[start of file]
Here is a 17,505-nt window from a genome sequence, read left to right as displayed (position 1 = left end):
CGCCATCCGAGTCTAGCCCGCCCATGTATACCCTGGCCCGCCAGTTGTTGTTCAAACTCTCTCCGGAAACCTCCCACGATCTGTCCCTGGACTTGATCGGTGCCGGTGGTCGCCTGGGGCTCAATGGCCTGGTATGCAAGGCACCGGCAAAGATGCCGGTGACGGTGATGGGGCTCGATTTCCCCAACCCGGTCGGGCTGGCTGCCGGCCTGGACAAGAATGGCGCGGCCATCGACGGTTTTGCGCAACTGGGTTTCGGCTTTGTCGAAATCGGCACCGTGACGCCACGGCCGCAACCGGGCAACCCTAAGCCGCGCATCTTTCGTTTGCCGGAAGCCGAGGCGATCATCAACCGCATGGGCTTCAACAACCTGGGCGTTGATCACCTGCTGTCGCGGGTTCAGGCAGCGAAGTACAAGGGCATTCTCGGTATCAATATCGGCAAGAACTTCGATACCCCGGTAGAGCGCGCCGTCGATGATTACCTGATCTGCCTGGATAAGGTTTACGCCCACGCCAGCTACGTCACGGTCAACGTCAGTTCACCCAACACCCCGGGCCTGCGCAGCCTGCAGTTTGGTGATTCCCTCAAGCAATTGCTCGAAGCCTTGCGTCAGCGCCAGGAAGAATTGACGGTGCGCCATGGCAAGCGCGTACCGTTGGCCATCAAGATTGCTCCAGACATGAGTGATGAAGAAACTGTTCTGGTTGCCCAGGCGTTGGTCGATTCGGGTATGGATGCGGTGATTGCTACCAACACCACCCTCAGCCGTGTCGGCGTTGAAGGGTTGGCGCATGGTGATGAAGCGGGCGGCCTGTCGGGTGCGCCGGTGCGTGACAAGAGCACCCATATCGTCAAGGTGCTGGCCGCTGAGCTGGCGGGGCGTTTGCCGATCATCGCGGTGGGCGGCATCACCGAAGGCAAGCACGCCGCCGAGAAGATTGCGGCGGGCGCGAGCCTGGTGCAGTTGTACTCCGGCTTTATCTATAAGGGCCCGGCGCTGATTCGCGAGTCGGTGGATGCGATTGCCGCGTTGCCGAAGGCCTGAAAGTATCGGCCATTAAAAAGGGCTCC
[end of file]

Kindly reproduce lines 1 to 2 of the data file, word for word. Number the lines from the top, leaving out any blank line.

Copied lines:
Here is a 17,505-nt window from a genome sequence, read left to right as displayed (position 1 = left end):
CGCCATCCGAGTCTAGCCCGCCCATGTATACCCTGGCCCGCCAGTTGTTGTTCAAACTCTCTCCGGAAACCTCCCACGATCTGTCCCTGGACTTGATCGGTGCCGGTGGTCGCCTGGGGCTCAATGGCCTGGTATGCAAGGCACCGGCAAAGATGCCGGTGACGGTGATGGGGCTCGATTTCCCCAACCCGGTCGGGCTGGCTGCCGGCCTGGACAAGAATGGCGCGGCCATCGACGGTTTTGCGCAACTGGGTTTCGGCTTTGTCGAAATCGGCACCGTGACGCCACGGCCGCAACCGGGCAACCCTAAGCCGCGCATCTTTCGTTTGCCGGAAGCCGAGGCGATCATCAACCGCATGGGCTTCAACAACCTGGGCGTTGATCACCTGCTGTCGCGGGTTCAGGCAGCGAAGTACAAGGGCATTCTCGGTATCAATATCGGCAAGAACTTCGATACCCCGGTAGAGCGCGCCGTCGATGATTACCTGATCTGCCTGGATAAGGTTTACGCCCACGCCAGCTACGTCACGGTCAACGTCAGTTCACCCAACACCCCGGGCCTGCGCAGCCTGCAGTTTGGTGATTCCCTCAAGCAATTGCTCGAAGCCTTGCGTCAGCGCCAGGAAGAATTGACGGTGCGCCATGGCAAGCGCGTACCGTTGGCCATCAAGATTGCTCCAGACATGAGTGATGAAGAAACTGTTCTGGTTGCCCAGGCGTTGGTCGATTCGGGTATGGATGCGGTGATTGCTACCAACACCACCCTCAGCCGTGTCGGCGTTGAAGGGTTGGCGCATGGTGATGAAGCGGGCGGCCTGTCGGGTGCGCCGGTGCGTGACAAGAGCACCCATATCGTCAAGGTGCTGGCCGCTGAGCTGGCGGGGCGTTTGCCGATCATCGCGGTGGGCGGCATCACCGAAGGCAAGCACGCCGCCGAGAAGATTGCGGCGGGCGCGAGCCTGGTGCAGTTGTACTCCGGCTTTATCTATAAGGGCCCGGCGCTGATTCGCGAGTCGGTGGATGCGATTGCCGCGTTGCCGAAGGCCTGAAAGTATCGGCCATTAAAAAGGGCTCC